Recipe is the same I have used with last four co-souring batches:

66% Dingemans Pilsen
33% Ireks Wheat Malt Light
5ml Lactic acid in mash & 2ml in sparge water (mash PH was 5.15)
3g of Calcium Chloride
60min mash @ 64C (147F)
10min mash out @ 75C (167F)
70min boil
No hops
OG 1.037
FG 1.003 (calculated by Brewfather software)

1 packet of Philly Sour pitched straight from packet to the FV, so no rehydration. Fermenting now @ 22C (72F) in temp controlled fermentation chamber and going to raise the temp to 24C (75F) when I add the redcurrants into the primary

Anyway I'm quite impressed so far. Just have to wait and see where the FG will settle
 

1HW

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We brewed a Philly Sour two months ago (recipe). Added 12 oz frozen raspberries at flameout. Had contemplated adding a few pounds more in secondary, but decided against it...already tasted great post-ferment, and so we opted not to mess with it. I recommend tasting post-ferment before piling on the secondary fruits.

Single sachet (11g) of yeast. The webinar was based on the presenter's lab formulation at the time. Lallemand formulation is different than the webinar formulation as I understand it. My better half is a non-sour drinker, and this is her favorite beer that we've brewed.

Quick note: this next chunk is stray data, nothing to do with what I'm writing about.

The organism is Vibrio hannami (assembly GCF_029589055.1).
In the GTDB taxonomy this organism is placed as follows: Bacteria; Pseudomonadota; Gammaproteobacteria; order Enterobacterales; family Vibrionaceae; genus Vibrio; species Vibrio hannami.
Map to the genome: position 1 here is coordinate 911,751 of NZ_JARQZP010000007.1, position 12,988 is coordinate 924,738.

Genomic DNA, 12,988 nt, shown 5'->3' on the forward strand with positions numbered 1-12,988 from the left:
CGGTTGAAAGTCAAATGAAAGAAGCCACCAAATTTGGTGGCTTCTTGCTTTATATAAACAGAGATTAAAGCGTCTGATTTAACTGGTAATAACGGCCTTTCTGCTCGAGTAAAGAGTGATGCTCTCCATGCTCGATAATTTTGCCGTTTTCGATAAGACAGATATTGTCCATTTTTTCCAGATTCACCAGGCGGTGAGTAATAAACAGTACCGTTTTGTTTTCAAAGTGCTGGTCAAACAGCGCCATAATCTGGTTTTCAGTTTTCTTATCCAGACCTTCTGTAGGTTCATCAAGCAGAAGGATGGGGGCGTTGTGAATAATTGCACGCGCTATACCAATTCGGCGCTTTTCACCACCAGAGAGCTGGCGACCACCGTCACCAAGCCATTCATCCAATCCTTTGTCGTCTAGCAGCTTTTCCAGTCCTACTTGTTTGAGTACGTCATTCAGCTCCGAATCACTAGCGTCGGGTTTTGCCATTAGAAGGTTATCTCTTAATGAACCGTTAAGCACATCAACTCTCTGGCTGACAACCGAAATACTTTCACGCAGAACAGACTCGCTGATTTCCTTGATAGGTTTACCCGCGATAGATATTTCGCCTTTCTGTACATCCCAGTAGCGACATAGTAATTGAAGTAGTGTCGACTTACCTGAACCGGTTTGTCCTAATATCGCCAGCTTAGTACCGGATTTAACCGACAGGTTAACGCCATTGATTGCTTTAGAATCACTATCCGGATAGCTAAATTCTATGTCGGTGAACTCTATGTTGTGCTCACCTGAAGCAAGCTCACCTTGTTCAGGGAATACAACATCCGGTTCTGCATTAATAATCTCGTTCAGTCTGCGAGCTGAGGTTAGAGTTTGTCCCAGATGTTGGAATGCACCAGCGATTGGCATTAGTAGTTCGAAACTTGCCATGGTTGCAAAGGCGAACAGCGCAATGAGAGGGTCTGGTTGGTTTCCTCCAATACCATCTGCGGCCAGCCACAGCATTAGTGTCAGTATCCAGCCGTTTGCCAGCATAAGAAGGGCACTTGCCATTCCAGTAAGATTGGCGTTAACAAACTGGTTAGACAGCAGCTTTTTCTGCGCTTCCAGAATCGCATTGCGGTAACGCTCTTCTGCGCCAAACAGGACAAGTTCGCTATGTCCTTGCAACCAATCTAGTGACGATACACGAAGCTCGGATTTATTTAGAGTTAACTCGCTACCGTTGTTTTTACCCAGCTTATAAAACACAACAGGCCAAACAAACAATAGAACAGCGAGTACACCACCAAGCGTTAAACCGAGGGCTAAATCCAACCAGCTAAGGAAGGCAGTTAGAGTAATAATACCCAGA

marc1

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We brewed a Philly Sour two months ago (recipe). Added 12 oz frozen raspberries at flameout. Had contemplated adding a few pounds more in secondary, but decided against it...already tasted great post-ferment, and so we opted not to mess with it. I recommend tasting post-ferment before piling on the secondary fruits.

Single sachet (11g) of yeast. The webinar was based on the presenter's lab formulation at the time. Lallemand formulation is different than the webinar formulation as I understand it. My better half is a non-sour drinker, and this is her favorite beer that we've brewed.

Interesting!
Where did you see that? That's another reference this thread could use!

Glad the beer came out great - I'm excited to try it out soon!
 

marc1

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Lallemand Philly Sour Press Release

50-100g per hL (hectoliter). So 0.5-1 grams per liter.
Thanks! Did you find anything that says that the formulation changed?

The difference may be that while it ferments great within that concentration range, you get more lactic acid and an ester profile towards stone fruit rather than apples at the higher, and less lactic and more apple flavor at the lower.

How was your sourness? Did you get more apple or stonefruit in your batch? If it works to produce them well at lower pitching rates in homebrew practice, that is great news!